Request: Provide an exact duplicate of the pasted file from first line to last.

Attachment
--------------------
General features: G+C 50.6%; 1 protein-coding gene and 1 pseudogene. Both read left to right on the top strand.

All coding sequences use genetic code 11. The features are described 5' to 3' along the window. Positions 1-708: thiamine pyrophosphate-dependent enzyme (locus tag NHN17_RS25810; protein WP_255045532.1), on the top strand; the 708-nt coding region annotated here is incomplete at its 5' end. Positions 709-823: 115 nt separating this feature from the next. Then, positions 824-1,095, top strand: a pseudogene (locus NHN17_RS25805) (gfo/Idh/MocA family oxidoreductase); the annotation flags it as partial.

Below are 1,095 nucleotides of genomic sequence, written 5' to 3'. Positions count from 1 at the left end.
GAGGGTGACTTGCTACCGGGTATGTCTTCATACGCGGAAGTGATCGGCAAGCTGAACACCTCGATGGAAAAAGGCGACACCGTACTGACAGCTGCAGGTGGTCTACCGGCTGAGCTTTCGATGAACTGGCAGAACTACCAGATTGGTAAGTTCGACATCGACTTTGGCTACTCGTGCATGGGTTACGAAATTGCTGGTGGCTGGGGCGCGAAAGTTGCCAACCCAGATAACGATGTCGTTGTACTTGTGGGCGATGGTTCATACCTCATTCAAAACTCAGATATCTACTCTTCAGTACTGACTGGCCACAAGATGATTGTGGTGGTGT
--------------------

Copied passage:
General features: G+C 50.6%; 1 protein-coding gene and 1 pseudogene. Both read left to right on the top strand.

All coding sequences use genetic code 11. The features are described 5' to 3' along the window. Positions 1-708: thiamine pyrophosphate-dependent enzyme (locus tag NHN17_RS25810; protein WP_255045532.1), on the top strand; the 708-nt coding region annotated here is incomplete at its 5' end. Positions 709-823: 115 nt separating this feature from the next. Then, positions 824-1,095, top strand: a pseudogene (locus NHN17_RS25805) (gfo/Idh/MocA family oxidoreductase); the annotation flags it as partial.

Below are 1,095 nucleotides of genomic sequence, written 5' to 3'. Positions count from 1 at the left end.
GAGGGTGACTTGCTACCGGGTATGTCTTCATACGCGGAAGTGATCGGCAAGCTGAACACCTCGATGGAAAAAGGCGACACCGTACTGACAGCTGCAGGTGGTCTACCGGCTGAGCTTTCGATGAACTGGCAGAACTACCAGATTGGTAAGTTCGACATCGACTTTGGCTACTCGTGCATGGGTTACGAAATTGCTGGTGGCTGGGGCGCGAAAGTTGCCAACCCAGATAACGATGTCGTTGTACTTGTGGGCGATGGTTCATACCTCATTCAAAACTCAGATATCTACTCTTCAGTACTGACTGGCCACAAGATGATTGTGGTGGTGT